“If you are going through hell, keep going.” – Sir Winston Churchill
A 2019 report by the Centers for Disease Control (CDC) states that two-thirds of the more than 70,000 drug-related deaths in the U.S. in 2017 involved opioids, indicating a 45% increase in opioid-related deaths between 2016 and 2017.
Now, dwelling on that kind of “news” or the overdose death of someone you know (or any of a wide range of “life events”) can lead to feelings of futility or fear about your own recovery. And you don’t need to be a rocket scientist to know that during such times of despair, futility or hopelessness, temptations or cravings to use can find more of a foothold within us.
What can we do when we’re feeling low on hope?
Letting others know “where you’re at” is a good place to start. Whether turning to a friend in treatment, a caring staff member or your sponsor, that old saying, “Sadness shared is sadness lessened” can also be applied when you’re feeling hopeless or in despair. Opening up and telling someone, “My hope gas tank is empty” naturally paves the way for them to acknowledge, console, reassure and inspire you with their care, encouragement and love.
The key point here is: We don’t have to face “heavy” situations or feelings alone… We can (read “must”) reach out for help, drawing upon the resources and relationships available to us in treatment and the 12-Step rooms.
Choosing where to put our attention is another tool we can use when we’re feeling hopeless, downhearted or discouraged. Indeed, we often hear in 12-Step rooms: “What you put your attention on grows
How is this Yoda-like mantra relevant to us when we’re feeling down in the dumps or pessimistic? Well, it actually provides valuable direction and guidance, especially when we’re in treatment.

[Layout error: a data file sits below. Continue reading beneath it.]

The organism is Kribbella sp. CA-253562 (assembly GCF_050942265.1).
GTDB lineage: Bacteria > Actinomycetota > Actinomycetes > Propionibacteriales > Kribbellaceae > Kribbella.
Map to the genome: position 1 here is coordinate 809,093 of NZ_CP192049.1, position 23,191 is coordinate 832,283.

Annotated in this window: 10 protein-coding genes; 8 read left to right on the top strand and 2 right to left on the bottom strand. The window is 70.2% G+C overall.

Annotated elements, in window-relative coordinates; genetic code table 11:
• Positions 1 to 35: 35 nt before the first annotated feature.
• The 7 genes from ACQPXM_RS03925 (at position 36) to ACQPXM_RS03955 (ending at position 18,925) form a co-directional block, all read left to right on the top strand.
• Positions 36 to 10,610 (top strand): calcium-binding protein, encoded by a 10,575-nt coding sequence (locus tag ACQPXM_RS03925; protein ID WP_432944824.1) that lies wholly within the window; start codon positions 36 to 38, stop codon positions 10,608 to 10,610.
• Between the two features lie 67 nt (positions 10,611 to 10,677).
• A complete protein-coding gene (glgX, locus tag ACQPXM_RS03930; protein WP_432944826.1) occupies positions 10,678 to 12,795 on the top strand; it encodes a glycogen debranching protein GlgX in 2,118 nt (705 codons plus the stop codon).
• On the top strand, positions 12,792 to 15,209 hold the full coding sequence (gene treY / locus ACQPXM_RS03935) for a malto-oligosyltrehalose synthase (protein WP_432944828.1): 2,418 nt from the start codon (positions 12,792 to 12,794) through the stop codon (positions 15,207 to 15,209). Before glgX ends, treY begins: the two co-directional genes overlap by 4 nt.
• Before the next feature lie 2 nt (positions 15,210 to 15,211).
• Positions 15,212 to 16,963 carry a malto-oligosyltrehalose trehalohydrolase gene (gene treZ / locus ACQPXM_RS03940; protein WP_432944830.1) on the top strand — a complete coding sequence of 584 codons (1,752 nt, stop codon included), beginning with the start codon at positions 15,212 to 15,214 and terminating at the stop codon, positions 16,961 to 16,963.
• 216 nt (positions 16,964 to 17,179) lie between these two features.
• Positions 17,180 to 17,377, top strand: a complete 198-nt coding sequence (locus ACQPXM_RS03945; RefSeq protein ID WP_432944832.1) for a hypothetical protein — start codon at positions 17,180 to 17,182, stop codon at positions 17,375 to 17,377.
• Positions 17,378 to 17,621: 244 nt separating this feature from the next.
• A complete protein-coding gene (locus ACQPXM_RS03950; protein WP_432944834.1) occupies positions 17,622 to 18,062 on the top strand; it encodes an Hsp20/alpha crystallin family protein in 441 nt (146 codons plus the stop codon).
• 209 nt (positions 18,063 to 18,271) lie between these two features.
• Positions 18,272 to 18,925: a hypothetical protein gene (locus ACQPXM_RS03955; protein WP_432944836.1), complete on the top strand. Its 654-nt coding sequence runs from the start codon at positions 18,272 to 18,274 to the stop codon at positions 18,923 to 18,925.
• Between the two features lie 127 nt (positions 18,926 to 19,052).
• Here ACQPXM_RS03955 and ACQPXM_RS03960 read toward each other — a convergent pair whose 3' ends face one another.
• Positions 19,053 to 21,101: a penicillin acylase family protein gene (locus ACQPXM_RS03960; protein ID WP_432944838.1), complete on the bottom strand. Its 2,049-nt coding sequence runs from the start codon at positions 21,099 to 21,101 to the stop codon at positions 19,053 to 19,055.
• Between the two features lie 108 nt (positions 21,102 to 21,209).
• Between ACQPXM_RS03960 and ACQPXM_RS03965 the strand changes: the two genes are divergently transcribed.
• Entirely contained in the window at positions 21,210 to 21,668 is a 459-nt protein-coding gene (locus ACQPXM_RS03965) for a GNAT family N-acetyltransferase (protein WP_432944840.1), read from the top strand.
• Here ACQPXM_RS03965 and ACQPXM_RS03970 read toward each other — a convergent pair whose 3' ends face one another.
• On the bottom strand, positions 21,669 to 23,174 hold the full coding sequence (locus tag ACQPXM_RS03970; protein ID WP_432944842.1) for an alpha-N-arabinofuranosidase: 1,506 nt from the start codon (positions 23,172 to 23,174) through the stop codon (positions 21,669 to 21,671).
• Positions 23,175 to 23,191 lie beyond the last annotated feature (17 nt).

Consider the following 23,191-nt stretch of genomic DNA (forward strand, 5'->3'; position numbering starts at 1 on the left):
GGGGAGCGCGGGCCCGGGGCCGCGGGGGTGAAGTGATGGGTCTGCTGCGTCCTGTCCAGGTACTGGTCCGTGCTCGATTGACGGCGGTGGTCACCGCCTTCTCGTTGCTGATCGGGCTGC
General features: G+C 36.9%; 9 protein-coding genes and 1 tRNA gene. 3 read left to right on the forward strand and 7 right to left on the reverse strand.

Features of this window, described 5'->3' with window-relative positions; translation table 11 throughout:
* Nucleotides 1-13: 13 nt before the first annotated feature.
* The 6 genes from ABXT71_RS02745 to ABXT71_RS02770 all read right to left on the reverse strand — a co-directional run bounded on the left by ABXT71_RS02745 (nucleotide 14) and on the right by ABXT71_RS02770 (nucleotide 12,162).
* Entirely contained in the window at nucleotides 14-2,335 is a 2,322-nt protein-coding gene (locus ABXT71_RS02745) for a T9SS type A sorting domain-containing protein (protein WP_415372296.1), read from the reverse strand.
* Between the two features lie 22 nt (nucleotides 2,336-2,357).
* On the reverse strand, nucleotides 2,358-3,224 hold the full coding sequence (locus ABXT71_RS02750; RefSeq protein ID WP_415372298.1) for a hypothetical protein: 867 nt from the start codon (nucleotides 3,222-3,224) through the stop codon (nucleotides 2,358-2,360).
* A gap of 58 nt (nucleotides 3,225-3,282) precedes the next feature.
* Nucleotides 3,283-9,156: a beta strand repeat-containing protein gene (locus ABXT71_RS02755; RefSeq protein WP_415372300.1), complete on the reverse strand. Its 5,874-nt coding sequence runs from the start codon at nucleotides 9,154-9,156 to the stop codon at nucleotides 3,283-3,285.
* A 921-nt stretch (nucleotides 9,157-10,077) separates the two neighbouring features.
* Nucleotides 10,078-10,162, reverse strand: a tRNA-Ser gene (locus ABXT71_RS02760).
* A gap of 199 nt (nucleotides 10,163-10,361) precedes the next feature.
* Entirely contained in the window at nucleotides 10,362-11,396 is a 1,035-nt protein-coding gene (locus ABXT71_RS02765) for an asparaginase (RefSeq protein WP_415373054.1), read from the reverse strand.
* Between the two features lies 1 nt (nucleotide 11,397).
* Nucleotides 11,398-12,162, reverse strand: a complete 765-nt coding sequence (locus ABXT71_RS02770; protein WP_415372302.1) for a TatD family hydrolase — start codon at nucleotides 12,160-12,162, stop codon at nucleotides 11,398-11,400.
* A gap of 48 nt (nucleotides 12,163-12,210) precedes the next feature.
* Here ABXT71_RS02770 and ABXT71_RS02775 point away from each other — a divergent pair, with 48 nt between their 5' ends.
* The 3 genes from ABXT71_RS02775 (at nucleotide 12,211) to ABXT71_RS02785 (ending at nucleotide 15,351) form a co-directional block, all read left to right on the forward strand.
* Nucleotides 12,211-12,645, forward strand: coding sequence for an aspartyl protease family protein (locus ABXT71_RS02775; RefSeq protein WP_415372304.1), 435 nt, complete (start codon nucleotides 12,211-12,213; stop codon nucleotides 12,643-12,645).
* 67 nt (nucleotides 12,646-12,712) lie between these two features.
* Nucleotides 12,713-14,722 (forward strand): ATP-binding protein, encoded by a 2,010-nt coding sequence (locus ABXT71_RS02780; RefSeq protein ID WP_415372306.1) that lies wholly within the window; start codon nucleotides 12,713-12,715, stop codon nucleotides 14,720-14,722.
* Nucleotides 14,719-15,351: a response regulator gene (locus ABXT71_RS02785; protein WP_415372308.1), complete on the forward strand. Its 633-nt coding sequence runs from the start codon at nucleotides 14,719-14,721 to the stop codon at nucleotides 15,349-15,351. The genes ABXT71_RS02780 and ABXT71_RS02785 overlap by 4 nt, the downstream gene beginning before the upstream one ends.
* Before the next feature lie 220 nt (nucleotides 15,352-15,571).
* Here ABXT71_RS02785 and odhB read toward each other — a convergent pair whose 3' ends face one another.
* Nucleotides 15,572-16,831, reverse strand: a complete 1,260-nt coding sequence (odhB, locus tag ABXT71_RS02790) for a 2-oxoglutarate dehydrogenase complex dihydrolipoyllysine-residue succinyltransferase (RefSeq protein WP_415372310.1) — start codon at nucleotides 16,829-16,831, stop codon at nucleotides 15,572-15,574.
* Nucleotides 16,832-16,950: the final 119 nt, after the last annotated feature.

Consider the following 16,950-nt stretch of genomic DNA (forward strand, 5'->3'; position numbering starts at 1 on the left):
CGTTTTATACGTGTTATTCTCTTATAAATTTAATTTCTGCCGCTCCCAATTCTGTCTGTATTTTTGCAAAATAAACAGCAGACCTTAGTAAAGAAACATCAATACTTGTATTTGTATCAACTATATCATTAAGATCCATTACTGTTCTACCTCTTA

The fact is, there are potentially many challenging, grim realities we may need to face at any given time as we’re putting one foot in front of another to build our new lives in recovery.
But our “attention” (and what we put it on) is more powerful than we may have known in the past. We can (again, read “must”) use it as a means to stabilize ourselves when we encounter negativity, obstacles or rocky times, or when we realize we need to redirect our attitude when we get into an emotional funk or “stinking thinking.” For example, asking ourselves: Focusing on what part of my program could help me feel more centered, calm and trusting right now?
It’s when I recognize I have a choice to either dwell on the problem or the solution, on what I can’t change or what I can change (almost always, it boils down to changing my attitude or behavior), then I can start to navigate my boat in a better direction, but not until I make that adjustment in where I’m putting my attention.
So, if you find yourself sliding into feelings of hopelessness or despair, don’t hesitate to reach out and share with someone who can help shine some light on the darkness you may be facing, and do an honest self-appraisal to ensure you’re putting your attention on strengthening your recovery, health and well-being, and not on wallowing in any doom or gloom. The power of choice is yours to use!